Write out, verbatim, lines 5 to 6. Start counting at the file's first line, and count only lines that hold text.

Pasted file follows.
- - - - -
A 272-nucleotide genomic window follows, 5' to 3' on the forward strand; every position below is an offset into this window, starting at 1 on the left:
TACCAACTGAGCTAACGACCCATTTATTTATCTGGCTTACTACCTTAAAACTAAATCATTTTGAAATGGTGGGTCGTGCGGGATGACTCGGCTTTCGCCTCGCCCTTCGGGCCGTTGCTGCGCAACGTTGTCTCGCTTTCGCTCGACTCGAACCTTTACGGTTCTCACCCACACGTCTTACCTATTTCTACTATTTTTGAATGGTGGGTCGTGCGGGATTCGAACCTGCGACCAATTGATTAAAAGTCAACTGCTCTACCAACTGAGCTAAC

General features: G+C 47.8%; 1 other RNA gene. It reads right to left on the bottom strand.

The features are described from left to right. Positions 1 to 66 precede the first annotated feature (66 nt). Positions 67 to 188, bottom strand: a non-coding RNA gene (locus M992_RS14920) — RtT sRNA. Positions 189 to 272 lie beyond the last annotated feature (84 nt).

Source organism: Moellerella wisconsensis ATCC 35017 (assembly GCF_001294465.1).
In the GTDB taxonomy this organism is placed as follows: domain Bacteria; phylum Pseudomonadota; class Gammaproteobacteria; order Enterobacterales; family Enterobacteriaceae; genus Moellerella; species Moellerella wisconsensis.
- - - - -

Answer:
Source organism: Moellerella wisconsensis ATCC 35017 (assembly GCF_001294465.1).
In the GTDB taxonomy this organism is placed as follows: domain Bacteria; phylum Pseudomonadota; class Gammaproteobacteria; order Enterobacterales; family Enterobacteriaceae; genus Moellerella; species Moellerella wisconsensis.